• Do journalism subjects invariably feel betrayed and misrepresented by journalists, as Janet Malcolm claims in her seminal 1990 book The Journalist and the Murderer? If not, what explains the ongoing appeal of her now famous conclusion? Based on interviews with 83 people who were named in newspapers in the New York City–area and a southwestern city, this article takes up these questions by putting journalism subjects’ own descriptions of their experiences with the journalistic process in dialogue with Malcolm’s central argument. I conclude that Malcolm’s conman–victim model for the journalist–subject relationship fails, in some key ways, to describe journalism subjects’ experiences; and yet, Malcolm does capture important emotional truths at the heart of the journalist–subject encounter. In the end, the hyperbolic versions of the journalist and subject she portrays may continue to resonate not because they are strictly accurate, but because they play a role in journalistic boundary work, simultaneously probing and reinforcing the boundaries of acceptable journalistic practice.
  • “Context Matters: What Interviews with News Subjects Can Tell Us About Accuracy and Error,”Journalism Studies. Vol. 13, No 6. December 2011, 46-61.
    • Also available here, on academia.edu.
    • Part of a larger study about the experiences of private citizens who suddenly find themselves in the news, this paper addresses one aspect of that experience: how people feel about errors in the stories in which they were named. The study is based on in-depth interviews with 64 individuals who were named in newspaper articles in the New York area and a mid-sized city in the Southwestern United States. As in past, survey-based studies, findings indicate subjects are often quick to dismiss many inaccuracies. But it also emerges that for many subjects other aspects of the experience of being in the news matter more than the strict accuracy of the article, and that circumstances surrounding an article’s publication influence error perception. The paper discusses four features common to subjects’ encounters with the press that have bearing on how they interpret an article’s content in general, and errors in particular: the newsworthy events themselves, subjects’ objectives, subjects’ expectations, and the feedback they receive from others.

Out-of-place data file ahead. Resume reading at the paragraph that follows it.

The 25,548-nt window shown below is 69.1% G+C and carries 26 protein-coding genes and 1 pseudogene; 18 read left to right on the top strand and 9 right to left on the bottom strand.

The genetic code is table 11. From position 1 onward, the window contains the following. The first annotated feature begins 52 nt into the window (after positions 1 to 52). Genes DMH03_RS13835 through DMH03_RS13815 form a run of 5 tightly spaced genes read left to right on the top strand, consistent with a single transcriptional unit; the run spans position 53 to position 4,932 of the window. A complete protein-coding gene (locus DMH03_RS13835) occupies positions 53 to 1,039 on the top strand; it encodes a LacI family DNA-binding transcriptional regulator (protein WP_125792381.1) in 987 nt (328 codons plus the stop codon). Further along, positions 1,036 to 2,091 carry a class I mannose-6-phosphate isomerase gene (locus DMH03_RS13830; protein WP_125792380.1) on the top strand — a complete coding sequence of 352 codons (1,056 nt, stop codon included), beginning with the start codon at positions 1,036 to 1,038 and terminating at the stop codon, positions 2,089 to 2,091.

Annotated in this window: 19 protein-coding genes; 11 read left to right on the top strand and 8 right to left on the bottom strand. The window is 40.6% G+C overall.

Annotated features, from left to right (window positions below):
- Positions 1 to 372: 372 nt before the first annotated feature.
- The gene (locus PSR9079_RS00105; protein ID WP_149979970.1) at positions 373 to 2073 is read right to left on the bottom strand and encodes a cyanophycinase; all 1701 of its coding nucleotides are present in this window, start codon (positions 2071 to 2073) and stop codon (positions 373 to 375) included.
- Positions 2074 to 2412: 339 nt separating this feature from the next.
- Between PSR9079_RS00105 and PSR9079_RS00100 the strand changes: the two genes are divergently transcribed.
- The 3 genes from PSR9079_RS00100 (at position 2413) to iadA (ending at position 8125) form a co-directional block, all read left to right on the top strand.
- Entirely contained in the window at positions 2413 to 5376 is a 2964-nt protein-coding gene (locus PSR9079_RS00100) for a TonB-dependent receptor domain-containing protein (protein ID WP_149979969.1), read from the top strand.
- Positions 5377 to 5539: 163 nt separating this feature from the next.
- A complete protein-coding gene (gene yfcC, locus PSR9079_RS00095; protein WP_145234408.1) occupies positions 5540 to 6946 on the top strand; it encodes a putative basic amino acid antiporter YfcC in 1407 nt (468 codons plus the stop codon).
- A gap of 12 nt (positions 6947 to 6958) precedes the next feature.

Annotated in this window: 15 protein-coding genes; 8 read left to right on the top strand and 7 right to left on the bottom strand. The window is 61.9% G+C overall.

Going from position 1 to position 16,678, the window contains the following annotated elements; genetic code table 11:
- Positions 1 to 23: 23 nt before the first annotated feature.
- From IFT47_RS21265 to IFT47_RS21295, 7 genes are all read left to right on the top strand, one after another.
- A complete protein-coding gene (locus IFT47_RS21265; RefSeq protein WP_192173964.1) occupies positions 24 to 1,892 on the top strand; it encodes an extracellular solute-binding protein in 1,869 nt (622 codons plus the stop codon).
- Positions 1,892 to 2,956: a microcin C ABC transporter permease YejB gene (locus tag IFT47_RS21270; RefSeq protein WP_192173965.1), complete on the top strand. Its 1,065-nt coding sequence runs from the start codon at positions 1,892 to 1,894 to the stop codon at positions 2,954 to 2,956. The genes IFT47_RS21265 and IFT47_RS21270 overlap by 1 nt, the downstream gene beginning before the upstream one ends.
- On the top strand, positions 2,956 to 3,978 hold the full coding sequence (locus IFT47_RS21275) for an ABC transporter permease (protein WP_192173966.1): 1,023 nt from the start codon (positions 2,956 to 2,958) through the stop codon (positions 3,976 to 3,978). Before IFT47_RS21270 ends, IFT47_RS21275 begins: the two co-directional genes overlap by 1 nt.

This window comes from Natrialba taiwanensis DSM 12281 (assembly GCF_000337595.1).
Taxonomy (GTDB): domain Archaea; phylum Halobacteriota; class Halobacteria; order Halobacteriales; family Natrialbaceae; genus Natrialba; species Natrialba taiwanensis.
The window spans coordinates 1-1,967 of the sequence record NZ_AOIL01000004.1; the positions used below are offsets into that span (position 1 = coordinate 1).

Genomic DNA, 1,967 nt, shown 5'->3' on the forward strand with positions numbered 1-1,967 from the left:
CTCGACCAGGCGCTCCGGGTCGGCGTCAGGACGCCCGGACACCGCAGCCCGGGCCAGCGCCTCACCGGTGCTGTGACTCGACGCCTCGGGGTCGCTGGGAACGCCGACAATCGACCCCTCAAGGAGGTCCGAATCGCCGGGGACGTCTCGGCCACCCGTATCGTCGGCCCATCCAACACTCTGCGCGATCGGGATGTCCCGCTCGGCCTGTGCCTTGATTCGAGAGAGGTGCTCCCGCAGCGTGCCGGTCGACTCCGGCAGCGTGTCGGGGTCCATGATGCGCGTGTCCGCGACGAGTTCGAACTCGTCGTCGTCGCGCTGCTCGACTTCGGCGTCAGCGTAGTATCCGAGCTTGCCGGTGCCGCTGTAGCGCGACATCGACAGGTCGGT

• “The Hoax, Uncanny Identity, and Literary Journalism,”Literary Journalism Studies. Vol. 2, No. 1. Spring 2010, 81-100. 
    • The coalescence of literary journalism as a genre in the late 20th century gave rise to a particular manifestation of the uncanny, experienced by writers and readers alike. In this paper I explore the role of the uncanny—the peculiar disquiet Freud associated with that which is simultaneously alien and familiar—in literary journalism, by examining three book-length examples from the genre: Emmanuel Carrère’s work, The Adversary: A True Story of Monstrous Deception, Janet Malcolm’s The Journalist and the Murderer, and Matthew Finkel’s True Story: Memoir, Murder, and Mea Culpa. All three works draw explicit parallels between the authors’ journalistic projects and the hoaxes perpetrated by their protagonists—a comparison that suggests the blurring of the boundary between author and real-life subject that lies at the heart of literary journalism’s particular uncanny aesthetic.